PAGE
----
NATIONAL HEALTH — Missing Pieces

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NATIONAL HEALTH - Missing Pieces cover
3.95 | 4 ratings | 2 reviews
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Album · 1996


1. Bourée (0:53)
2. Paracelsus (inc. Bourée reprise) (5:36)
3. Clocks and Clouds (6:47)
4. Agrippa (8:22)
5. The Lethargy Shuffle & The Mind-Your-Backs Tango (9:19)
6. Zabaglione (7:47)
7. Lethargy Shuffle, Part 2 (4:36)
8. Croquette for Electronic Beating Group (3:51)
9. Phlâkatön (0:25)
10. The Towplane & The Glider (5:12)
11. Starlight on Seaweed (3:07)
12. Walking the Dog (extract) (0:25)

Total Time: 56:25


Bass – Mont Campbell (tracks: 2, 4 to 8, 10), Neil Murray (tracks: 3)
Bass, Vocals – John Greaves (tracks: 12)
Drums – Bill Bruford (tracks: 3 to 7, 10), Pip Pyle (tracks: 8, 12)
French Horn – Mont Campbell (tracks: 1)
Guitar – Phil Lee (tracks: 5, 6, 8, 10), Phil Miller (tracks: 2 to 8, 10, 12), Steve Hillage (tracks: 2 to 4, 7)
Keyboards – Alan Gowen (tracks: 2 to 8, 10, 12), Dave Stewart (tracks: 2 to 8, 10, 11)
Vocals – Amanda Parsons (tracks: 3, 6), Barbara Gaskin (tracks: 11)
Vocals [R&b Howling] – Peter Blegvad (tracks: 12)

About this release

Voiceprint – VP-113-CD (UK)/East Side Digital ESD 81172 (US)

Thanks to snobb for the updates


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Members reviews

An enormously exciting archival release from National Health, and an excellent complement to the studio albums (or the Complete collection). All but three of the tracks on this album are recordings from when Egg's Mont Campbell was part of the band - before the debut album, which was recorded after Mont decided to quit the group due to being reminded of how much he disliked the touring life. Even more excitingly, most of these tracks include Bill Bruford during his brief stint on the drums - a favour Dave Stewart would later replay by playing keys on Bruford's solo albums from Feels Good to Me to Gradually Going Tornado.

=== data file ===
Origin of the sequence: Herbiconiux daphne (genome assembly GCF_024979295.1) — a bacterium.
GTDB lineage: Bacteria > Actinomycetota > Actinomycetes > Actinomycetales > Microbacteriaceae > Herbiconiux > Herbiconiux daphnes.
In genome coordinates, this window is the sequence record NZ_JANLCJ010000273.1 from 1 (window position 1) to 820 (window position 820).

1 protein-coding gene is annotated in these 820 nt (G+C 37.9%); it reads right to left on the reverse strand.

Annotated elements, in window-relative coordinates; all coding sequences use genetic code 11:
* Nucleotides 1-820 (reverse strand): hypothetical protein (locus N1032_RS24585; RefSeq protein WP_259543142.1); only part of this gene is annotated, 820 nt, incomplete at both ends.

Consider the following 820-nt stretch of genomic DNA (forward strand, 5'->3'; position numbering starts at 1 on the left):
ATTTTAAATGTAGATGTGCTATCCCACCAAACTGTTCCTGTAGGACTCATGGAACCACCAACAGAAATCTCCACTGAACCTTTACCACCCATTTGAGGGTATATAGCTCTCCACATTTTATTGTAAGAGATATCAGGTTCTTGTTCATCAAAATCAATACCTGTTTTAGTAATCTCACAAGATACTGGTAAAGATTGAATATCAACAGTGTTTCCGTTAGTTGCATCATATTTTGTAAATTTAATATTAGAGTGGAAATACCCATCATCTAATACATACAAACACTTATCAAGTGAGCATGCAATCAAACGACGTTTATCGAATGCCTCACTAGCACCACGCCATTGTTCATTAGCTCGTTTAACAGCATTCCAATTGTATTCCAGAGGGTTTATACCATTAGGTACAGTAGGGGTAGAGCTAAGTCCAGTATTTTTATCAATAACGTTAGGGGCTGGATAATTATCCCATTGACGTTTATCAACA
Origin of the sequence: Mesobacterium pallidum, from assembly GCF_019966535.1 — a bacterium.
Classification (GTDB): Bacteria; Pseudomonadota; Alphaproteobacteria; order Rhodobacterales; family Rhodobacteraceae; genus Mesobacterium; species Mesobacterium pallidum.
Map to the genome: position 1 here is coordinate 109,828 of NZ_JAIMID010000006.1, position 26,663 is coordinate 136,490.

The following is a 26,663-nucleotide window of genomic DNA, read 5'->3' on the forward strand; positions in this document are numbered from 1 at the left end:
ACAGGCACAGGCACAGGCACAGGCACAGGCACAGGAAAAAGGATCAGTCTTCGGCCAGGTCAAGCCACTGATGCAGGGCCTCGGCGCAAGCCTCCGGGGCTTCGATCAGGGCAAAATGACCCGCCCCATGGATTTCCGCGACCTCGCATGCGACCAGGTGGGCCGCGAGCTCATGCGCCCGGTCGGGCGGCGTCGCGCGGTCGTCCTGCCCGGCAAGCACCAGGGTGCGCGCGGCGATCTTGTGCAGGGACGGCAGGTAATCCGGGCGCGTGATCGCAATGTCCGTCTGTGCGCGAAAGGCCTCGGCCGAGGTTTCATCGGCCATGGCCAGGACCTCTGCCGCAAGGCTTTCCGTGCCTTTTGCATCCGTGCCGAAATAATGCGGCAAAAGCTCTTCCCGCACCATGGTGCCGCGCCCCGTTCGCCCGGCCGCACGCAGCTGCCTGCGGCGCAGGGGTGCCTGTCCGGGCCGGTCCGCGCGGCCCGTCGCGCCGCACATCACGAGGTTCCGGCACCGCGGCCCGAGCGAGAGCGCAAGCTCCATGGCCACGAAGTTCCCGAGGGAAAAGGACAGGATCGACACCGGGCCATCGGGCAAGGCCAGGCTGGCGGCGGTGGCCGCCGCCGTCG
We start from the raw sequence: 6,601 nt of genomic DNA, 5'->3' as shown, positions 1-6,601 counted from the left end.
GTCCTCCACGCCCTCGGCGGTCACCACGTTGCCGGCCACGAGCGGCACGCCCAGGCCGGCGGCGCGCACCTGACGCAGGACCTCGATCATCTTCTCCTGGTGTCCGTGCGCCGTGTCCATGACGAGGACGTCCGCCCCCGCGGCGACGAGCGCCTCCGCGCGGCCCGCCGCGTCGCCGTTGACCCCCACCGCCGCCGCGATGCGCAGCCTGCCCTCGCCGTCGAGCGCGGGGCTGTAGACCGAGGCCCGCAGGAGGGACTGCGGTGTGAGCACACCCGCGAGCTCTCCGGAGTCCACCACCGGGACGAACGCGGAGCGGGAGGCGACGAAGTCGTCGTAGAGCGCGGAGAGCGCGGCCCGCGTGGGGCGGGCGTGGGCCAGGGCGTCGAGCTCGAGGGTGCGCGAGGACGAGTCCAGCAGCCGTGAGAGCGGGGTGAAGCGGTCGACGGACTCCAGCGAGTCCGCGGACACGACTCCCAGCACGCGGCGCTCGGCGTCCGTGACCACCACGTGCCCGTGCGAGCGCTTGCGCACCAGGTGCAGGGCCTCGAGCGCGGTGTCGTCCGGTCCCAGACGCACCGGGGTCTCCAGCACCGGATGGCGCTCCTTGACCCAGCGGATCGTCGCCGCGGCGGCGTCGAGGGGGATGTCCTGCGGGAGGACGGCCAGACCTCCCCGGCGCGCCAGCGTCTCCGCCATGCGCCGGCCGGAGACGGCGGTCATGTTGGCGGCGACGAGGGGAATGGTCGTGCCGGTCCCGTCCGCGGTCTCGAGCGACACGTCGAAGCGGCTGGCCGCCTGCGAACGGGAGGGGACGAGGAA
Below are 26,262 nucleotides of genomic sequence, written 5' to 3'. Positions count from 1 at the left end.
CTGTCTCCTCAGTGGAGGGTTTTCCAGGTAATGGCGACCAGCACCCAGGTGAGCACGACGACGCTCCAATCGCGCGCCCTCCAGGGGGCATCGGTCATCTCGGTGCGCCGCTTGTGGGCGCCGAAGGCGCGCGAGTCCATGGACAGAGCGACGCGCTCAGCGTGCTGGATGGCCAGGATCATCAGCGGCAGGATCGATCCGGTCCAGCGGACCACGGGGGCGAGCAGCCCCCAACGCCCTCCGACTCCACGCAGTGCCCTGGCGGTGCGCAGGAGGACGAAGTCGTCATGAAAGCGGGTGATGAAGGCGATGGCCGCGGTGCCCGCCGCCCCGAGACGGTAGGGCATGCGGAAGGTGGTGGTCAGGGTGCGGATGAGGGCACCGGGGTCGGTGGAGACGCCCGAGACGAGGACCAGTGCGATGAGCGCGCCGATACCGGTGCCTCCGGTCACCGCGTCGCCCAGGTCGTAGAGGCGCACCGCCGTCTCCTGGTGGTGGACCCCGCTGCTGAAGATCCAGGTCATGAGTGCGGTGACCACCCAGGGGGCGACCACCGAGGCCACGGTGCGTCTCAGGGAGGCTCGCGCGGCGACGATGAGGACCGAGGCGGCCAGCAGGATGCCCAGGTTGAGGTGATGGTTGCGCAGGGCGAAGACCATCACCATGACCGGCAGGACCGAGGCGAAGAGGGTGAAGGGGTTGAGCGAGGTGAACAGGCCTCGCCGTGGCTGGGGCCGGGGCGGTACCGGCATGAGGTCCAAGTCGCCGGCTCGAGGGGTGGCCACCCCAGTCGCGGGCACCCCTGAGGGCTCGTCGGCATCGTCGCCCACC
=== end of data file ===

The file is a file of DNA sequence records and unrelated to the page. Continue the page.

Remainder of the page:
The Mont tracks on here are a real treasure trove of musical pieces, none of which made it onto later albums (aside from a brief extract of Paracelsus that appeared at the start of the Complete compilation). The amount of material here effectively constitutes an entire "great lost National Health album", and whilst I wouldn't rank it quite as highly as their first two studio albums, that's only because the production is sometimes a little ropey (though still very, very good for demo recordings - the songs sound more like proper recordings than demos most of the time).

The three remaining songs consist of two novelty numbers - a spontaneous audience performance of Phlakaton, the "a capella drum solo" from Of Queues and Cures, to which the band react with amazement and delight, and a brief extract of Walking the Dog, a classic R&B number played as an encore at some gigs - and Starlight on Seaweed, a rerecording by Dave Stewart and Barbara Gaskin of a Mont-era song of which no acceptable recording exists. The gag tracks are fun and Starlight on Seaweed is pretty enough, but on the whole these are best regarded as bonus tracks: the real meat of the album is the recordings from Mont's tenure in the band.